This image represents "copolymer micelles," tiny drug-delivery spheres that could be used in a new approach for repairing damaged nerve fibers in spinal cord injuries. The bottom graphs show data indicating damaged spinal cord tissue recovered its "action potential," or ability to transmit signals, after treatment with the micelles. (Credit: Purdue University's Weldon School of Biomedical Engineering)
From Nature Nanotechnology - Effective repair of traumatically injured spinal cord by nanoscale block copolymer micelles
Spinal cord injury results in immediate disruption of neuronal membranes, followed by extensive secondary neurodegenerative processes. A key approach for repairing injured spinal cord is to seal the damaged membranes at an early stage. Here, we show that axonal membranes injured by compression can be effectively repaired using self-assembled monomethoxy poly(ethylene glycol)-poly(d,l-lactic acid) di-block copolymer micelles. Injured spinal tissue incubated with micelles (60 nm diameter) showed rapid restoration of compound action potential and reduced calcium influx into axons for micelle concentrations much lower than the concentrations of polyethylene glycol, a known sealing agent for early-stage spinal cord injury. Intravenously injected micelles effectively recovered locomotor function and reduced the volume and inflammatory response of the lesion in injured rats, without any adverse effects. Our results show that copolymer micelles can interrupt the spread of primary spinal cord injury damage with minimal toxicity.
2. Regeneration Can Be Achieved After Chronic Spinal Cord Injury
Scientists at the University of California, San Diego School of Medicine report that regeneration of central nervous system axons can be achieved in rats even when treatment delayed is more than a year after the original spinal cord injury.
Regeneration Can Be Achieved After Chronic Spinal Cord Injury
ScienceDaily (Oct. 31, 2009) — Scientists at the University of California, San Diego School of Medicine report that regeneration of central nervous system axons can be achieved in rats even when treatment delayed is more than a year after the original spinal cord injury.
"The good news is that when axons have been cut due to spinal cord injury, they can be coaxed to regenerate if a combination of treatments is applied," said lead author Mark Tuszynski, MD, PhD, professor of neurosciences and director of the Center for Neural Repair at UC San Diego, and neurologist at the Veterans Affairs San Diego Health System. "The chronically injured axon is not dead."
While there are more than 10,000 new spinal cord injuries annually in the United States, nearly 250,000 patients are living in the chronic stages of injury. Yet nearly all previous spinal cord injury studies have attempted to stimulate regeneration when treatment is begun almost immediately after injury -- because, in part, scientists considered it very difficult to achieve regeneration at such long time points after injury. None had shown successful regeneration in the late, chronic stages.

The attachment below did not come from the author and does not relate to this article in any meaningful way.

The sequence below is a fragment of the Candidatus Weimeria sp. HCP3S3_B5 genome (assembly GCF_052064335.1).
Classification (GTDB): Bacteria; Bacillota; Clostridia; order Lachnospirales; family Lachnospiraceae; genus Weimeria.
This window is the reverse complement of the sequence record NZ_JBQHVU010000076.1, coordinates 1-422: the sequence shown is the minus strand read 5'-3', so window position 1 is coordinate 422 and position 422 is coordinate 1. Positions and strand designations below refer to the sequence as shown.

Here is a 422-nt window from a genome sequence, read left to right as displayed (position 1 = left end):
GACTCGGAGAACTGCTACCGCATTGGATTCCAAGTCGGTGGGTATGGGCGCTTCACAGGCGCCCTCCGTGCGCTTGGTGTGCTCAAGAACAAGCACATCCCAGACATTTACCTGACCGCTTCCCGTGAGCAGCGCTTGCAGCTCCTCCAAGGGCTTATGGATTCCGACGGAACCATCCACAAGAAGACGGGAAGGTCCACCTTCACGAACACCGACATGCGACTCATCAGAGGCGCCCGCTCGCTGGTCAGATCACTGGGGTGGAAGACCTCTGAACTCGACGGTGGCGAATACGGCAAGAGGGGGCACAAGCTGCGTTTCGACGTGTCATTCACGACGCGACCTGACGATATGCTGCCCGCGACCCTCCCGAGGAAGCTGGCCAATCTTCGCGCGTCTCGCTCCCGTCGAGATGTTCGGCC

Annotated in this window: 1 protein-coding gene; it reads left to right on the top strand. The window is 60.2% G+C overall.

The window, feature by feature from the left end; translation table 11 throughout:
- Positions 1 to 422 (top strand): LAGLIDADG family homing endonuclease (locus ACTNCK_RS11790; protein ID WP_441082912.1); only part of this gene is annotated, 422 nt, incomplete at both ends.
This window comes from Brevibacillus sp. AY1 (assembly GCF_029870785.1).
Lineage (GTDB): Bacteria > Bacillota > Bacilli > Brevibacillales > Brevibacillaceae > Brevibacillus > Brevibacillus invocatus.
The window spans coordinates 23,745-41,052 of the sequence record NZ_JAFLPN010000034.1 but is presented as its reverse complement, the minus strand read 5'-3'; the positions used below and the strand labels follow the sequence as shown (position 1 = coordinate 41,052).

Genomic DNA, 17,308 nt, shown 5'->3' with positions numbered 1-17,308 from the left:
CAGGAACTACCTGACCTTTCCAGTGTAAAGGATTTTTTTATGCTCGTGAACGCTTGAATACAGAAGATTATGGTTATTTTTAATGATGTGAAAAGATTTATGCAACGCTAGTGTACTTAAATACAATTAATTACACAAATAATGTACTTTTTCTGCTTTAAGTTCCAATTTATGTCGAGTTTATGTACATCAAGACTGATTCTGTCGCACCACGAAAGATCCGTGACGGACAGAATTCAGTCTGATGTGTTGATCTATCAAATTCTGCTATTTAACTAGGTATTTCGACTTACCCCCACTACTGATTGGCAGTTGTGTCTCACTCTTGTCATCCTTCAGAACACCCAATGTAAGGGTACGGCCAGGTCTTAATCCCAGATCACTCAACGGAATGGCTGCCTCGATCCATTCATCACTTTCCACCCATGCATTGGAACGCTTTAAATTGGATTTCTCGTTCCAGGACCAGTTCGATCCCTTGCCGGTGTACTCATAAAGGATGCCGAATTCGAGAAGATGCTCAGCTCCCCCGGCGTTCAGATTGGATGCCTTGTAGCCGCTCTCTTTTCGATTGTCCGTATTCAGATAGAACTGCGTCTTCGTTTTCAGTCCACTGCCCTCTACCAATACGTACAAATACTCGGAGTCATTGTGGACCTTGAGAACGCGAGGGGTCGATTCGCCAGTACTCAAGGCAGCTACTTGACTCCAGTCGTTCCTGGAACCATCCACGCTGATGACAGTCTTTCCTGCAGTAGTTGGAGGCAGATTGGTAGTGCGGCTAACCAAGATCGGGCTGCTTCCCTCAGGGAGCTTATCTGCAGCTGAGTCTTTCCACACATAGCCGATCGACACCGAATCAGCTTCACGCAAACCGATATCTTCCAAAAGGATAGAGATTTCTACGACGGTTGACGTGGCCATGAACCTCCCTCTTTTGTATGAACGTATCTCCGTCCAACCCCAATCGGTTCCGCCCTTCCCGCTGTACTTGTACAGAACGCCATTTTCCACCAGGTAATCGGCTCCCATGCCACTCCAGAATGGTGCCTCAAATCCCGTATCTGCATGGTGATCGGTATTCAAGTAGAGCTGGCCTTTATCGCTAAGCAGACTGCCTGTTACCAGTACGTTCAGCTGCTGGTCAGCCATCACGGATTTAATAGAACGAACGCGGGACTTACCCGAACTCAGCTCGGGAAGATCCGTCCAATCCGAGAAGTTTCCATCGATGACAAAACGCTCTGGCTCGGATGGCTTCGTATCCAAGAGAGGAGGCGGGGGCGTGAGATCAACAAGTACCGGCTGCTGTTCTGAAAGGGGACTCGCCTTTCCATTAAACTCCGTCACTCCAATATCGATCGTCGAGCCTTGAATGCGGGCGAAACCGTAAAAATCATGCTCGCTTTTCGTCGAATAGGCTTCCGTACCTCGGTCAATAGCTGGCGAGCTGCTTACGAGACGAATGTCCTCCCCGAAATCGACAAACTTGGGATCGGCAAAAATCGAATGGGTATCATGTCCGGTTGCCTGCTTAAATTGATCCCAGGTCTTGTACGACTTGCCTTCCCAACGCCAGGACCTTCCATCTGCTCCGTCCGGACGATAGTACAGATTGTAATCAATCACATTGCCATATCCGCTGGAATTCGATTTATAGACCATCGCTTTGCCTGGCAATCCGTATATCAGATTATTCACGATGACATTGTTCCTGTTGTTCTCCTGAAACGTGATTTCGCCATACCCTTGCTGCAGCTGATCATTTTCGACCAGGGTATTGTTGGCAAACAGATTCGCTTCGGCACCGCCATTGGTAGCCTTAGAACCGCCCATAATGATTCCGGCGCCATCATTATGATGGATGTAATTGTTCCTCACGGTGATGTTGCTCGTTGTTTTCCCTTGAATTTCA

Reporting in the October 29 issue of the Cell Press journal Neuron, the UC San Diego team demonstrated successful regeneration of adult spinal cord axons into, and then beyond, an injury site in the cervical spinal cord, the middle region of the neck. Treatment was begun at time periods ranging from six weeks to as long as 15 months after the original injury in rats.
A number of mechanisms create formidable barriers to regeneration of injured axons in chronic spinal cord injury. These include scar formation at the injury site, a partial deficiency in the intrinsic growth capacity of adult neurons, the presence of inhibitors to growth, and, sometimes, extensive inflammation. Chronically injured neurons show a loss of expression of regeneration-promoting genes, and there is progressive degeneration of spinal cord white matter beyond lesion sites -- all contributing to a poor environment for axonal re-growth.
Even under ideal laboratory circumstances, axonal re-growth is complex, requiring a combination of three things: a cellular bridge in the lesion site; a nervous system growth factor to guide axons to the correct target; and a stimulus to the injured neuron that turns on regeneration genes. Using this combinatorial treatment, the research team achieved axonal bridging beyond the original lesion site in rats when treatment was delayed for up to 15 months after the original spinal cord injury. Animals lacking the full combination treatment did not exhibit axonal regrowth
3. Researchers have developed an improved version of an enzyme that degrades the dense scar tissue that forms when the central nervous system is damaged. By digesting the tissue that blocks re-growth of damaged nerves, the improved enzyme – and new system for delivering it – could facilitate recovery from serious central nervous system injuries.
The enzyme, chrondroitinase ABC (chABC), must be supplied to the damaged area for at least two weeks following injury to fully degrade scar tissue. But the enzyme functions poorly at body temperature and must therefore be repeatedly injected or infused into the body.
In a paper published November 2 in the early edition of the journal Proceedings of the National Academy of Sciences, researchers describe how they eliminated the thermal sensitivity of chABC and developed a delivery system that allowed the enzyme to be active for weeks without implanted catheters and pumps